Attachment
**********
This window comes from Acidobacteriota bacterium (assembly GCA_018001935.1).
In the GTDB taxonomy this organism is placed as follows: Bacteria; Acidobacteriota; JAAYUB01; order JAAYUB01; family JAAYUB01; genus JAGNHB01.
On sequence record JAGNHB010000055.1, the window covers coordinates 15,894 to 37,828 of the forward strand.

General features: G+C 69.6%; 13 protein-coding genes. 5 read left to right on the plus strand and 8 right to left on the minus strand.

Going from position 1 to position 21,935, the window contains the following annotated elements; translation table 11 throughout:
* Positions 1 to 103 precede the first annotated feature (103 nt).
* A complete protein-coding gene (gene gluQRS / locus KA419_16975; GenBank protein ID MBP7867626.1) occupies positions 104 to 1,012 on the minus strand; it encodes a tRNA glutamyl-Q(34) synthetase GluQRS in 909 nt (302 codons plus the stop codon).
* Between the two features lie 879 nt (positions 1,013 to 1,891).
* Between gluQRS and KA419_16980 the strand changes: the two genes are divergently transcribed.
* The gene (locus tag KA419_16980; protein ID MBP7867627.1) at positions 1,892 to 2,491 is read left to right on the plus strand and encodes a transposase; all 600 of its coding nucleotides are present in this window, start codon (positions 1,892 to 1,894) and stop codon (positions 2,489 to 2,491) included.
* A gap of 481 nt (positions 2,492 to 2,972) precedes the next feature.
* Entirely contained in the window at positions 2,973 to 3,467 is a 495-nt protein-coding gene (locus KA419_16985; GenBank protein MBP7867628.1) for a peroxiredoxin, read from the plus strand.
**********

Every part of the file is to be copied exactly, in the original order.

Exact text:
This window comes from Acidobacteriota bacterium (assembly GCA_018001935.1).
In the GTDB taxonomy this organism is placed as follows: Bacteria; Acidobacteriota; JAAYUB01; order JAAYUB01; family JAAYUB01; genus JAGNHB01.
On sequence record JAGNHB010000055.1, the window covers coordinates 15,894 to 37,828 of the forward strand.

General features: G+C 69.6%; 13 protein-coding genes. 5 read left to right on the plus strand and 8 right to left on the minus strand.

Going from position 1 to position 21,935, the window contains the following annotated elements; translation table 11 throughout:
* Positions 1 to 103 precede the first annotated feature (103 nt).
* A complete protein-coding gene (gene gluQRS / locus KA419_16975; GenBank protein ID MBP7867626.1) occupies positions 104 to 1,012 on the minus strand; it encodes a tRNA glutamyl-Q(34) synthetase GluQRS in 909 nt (302 codons plus the stop codon).
* Between the two features lie 879 nt (positions 1,013 to 1,891).
* Between gluQRS and KA419_16980 the strand changes: the two genes are divergently transcribed.
* The gene (locus tag KA419_16980; protein ID MBP7867627.1) at positions 1,892 to 2,491 is read left to right on the plus strand and encodes a transposase; all 600 of its coding nucleotides are present in this window, start codon (positions 1,892 to 1,894) and stop codon (positions 2,489 to 2,491) included.
* A gap of 481 nt (positions 2,492 to 2,972) precedes the next feature.
* Entirely contained in the window at positions 2,973 to 3,467 is a 495-nt protein-coding gene (locus KA419_16985; GenBank protein MBP7867628.1) for a peroxiredoxin, read from the plus strand.